IVIG (Intravenous Immunoglobulin)


Intravenous immunoglobulin (IVIG) is a product that is not manufactured, but rather purified from the plasma of healthy human blood donors.  It is typically given by slow delivery from a needle inserted into a blood vein.  Each IVIG preparation is made from the pooled plasma of 3,000-10,000 blood donors, which is then purified to contain more than 90% antibodies (the natural proteins that your body normally makes to help you to fight infections and to serve other functions for the immune system).  IVIG preparations are carefully screened during purification to detect and eliminate viral infections that could be transmitted through intravenous infusion (eg, hepatitis C virus).  However, it is impossible to completely eliminate all possible viral infections from IVIG preparations.

Fast facts

  • IVIG is made from the pooled plasma of healthy blood donors
  • IVIG is given intravenously (i.e. through the vein) and sometimes by needle under the skin (subcutaneously).
  • IVIG dampens the immune system, resulting in benefits for certain autoimmune diseases.
  • Because IVIG is made from donor blood, there is a very small risk of getting infections from IVIG


IVIG is FDA-approved for the treatment of various immune deficiency states.  In addition, it is used to treat Kawasaki disease, immune thrombocytopenic purpura (ITP), pemphigus vulgaris and certain autoimmune neurologic conditions.  IVIG is also effective in treating dermatomyositis and certain types of vasculitis.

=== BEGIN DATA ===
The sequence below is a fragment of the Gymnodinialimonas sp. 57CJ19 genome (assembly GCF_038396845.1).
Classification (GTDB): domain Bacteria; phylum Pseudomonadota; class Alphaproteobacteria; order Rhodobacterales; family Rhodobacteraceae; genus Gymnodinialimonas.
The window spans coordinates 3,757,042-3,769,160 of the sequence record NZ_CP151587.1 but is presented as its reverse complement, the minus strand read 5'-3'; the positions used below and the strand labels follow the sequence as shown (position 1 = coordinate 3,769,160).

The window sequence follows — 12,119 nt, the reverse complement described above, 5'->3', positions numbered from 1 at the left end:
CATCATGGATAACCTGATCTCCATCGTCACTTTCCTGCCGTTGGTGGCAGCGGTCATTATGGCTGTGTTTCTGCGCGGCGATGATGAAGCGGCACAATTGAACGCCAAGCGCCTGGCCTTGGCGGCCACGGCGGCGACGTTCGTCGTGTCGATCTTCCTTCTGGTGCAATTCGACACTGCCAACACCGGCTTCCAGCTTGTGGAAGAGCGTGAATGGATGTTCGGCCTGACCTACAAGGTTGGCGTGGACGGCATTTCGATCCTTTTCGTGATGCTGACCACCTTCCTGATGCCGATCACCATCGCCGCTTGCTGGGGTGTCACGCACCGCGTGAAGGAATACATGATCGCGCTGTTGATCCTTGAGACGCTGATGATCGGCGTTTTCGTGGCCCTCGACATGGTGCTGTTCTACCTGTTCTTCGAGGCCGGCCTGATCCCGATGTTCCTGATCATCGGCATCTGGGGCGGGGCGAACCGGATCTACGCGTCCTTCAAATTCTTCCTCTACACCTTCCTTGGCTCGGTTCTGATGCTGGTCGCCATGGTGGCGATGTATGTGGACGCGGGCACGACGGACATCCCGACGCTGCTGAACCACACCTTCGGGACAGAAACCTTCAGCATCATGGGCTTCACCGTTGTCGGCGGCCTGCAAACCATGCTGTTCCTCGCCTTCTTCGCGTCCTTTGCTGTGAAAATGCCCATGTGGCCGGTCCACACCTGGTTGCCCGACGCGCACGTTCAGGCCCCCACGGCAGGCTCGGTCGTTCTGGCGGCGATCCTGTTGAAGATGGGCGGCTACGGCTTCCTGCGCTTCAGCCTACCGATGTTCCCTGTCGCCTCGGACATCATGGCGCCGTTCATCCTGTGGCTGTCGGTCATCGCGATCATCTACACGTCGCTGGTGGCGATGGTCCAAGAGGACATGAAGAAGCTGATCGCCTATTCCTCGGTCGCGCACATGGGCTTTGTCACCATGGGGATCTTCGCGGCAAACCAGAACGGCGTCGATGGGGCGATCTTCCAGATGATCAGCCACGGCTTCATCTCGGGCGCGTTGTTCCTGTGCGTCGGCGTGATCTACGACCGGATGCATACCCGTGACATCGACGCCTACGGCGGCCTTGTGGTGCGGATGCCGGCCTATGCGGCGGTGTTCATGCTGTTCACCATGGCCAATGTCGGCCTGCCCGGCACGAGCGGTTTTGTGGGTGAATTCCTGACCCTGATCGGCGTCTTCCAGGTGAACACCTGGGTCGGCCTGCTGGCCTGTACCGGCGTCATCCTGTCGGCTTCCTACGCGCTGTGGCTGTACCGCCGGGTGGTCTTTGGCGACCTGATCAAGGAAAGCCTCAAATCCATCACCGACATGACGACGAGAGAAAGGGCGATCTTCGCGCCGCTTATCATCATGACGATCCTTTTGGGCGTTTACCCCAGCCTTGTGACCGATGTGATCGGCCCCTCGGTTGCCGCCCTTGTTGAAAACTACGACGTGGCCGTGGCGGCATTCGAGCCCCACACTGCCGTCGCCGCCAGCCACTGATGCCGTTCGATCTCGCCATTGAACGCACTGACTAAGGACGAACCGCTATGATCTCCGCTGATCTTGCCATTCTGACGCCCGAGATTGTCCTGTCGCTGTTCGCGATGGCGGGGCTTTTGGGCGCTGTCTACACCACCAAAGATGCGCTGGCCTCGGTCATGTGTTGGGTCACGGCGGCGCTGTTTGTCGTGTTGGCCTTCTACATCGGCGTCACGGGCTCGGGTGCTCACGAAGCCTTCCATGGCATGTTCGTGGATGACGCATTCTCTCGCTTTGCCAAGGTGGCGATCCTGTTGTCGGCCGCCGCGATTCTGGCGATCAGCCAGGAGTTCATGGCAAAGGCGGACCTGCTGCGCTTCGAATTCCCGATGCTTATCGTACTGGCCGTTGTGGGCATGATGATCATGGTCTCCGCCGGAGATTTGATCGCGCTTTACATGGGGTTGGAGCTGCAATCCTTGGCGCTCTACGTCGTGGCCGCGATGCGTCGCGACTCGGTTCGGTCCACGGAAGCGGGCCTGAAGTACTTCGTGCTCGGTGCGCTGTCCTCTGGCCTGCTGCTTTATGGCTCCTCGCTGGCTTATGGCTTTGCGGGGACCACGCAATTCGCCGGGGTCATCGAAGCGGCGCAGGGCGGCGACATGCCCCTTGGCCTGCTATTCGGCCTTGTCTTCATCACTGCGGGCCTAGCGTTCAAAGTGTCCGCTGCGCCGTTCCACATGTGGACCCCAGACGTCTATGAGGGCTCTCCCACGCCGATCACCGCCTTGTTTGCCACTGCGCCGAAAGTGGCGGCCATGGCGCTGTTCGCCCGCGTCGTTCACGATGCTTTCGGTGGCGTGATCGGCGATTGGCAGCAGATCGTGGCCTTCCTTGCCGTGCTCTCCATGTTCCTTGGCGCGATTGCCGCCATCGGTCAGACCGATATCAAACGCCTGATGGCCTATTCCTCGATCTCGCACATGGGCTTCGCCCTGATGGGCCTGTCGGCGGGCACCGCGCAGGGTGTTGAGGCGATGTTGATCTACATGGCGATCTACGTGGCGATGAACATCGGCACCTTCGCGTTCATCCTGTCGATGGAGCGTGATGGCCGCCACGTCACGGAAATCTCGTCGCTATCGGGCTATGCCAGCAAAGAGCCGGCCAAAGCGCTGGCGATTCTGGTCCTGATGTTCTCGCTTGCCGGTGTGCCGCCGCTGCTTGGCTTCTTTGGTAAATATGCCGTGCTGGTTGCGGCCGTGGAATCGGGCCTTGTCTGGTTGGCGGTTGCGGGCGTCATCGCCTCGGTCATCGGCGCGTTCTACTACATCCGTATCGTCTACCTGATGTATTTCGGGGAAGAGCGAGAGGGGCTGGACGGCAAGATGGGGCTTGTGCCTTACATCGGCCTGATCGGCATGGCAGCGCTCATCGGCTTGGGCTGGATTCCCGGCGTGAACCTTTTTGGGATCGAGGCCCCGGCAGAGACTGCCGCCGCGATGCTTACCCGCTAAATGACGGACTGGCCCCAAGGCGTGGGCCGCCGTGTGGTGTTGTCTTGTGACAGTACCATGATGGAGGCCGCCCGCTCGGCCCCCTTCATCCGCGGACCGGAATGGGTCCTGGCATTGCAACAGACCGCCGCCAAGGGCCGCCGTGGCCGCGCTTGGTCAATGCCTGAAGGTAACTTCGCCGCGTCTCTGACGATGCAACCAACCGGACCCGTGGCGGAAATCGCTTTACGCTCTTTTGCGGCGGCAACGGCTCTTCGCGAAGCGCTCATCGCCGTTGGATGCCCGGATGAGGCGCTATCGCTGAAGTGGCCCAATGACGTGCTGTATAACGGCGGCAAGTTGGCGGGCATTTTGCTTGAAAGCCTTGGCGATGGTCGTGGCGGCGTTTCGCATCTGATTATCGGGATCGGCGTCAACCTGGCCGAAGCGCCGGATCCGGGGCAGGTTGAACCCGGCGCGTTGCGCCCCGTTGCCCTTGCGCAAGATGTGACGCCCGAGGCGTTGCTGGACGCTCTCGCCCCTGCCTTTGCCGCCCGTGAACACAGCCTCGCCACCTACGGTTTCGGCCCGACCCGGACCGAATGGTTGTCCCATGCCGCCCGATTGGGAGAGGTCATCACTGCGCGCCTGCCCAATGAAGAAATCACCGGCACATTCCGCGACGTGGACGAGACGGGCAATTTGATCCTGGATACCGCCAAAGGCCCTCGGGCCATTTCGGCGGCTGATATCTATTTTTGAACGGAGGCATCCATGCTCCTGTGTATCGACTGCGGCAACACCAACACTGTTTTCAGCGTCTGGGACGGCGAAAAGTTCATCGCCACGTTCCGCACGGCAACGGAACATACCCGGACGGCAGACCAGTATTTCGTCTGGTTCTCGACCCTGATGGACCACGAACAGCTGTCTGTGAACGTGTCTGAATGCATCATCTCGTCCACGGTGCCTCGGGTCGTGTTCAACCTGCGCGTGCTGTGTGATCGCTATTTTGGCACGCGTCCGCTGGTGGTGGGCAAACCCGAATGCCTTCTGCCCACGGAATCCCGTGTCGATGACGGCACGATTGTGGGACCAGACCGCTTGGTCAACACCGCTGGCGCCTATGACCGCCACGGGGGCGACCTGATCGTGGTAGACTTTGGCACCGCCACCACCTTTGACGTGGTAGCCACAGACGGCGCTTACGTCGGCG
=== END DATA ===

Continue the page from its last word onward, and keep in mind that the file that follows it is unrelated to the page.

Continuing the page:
How it works

The exact mechanism by which IVIG benefits autoimmune disease is unknown.  It is likely that there are multiple mechanisms of IVIG action that may be specific for each disease.


IVIG has traditionally been given monthly through a vein.  Infusions for autoimmune diseases, such as dermatomyositis, typically involve high doses of IVIG that take 2-5 consecutive days for administration of the full monthly dose.  These infusions are typically given at a hospital or infusion center, although home IV delivery can also be used and are repeated every 4 to 6 weeks.  In order to avoid IVs and minimize side effects, IVIG is now being delivered via an alternative subcutaneous method.  Although this subcutaneous delivery of IVIG has been established safe and effective for immunodeficiencies, the data pertaining to its efficacy for other diseases (including autoimmune disease) is lacking at present.

Time to effect

Improvements in skin and muscle disease can be seen within weeks to months after the first infusion.

Side effects

Because it is derived from donor blood, IVIG historically has carried with it the potential risk of transmitting infections.  Since the 1980s, dedicated virus inactivation steps have been added to the purification process.  Since the introduction of these techniques, there have not been any documented cases of IVIG-transmitted infections.  Donor populations are also screened for the presence of HIV and hepatitis B and C, and in some cases, other viruses.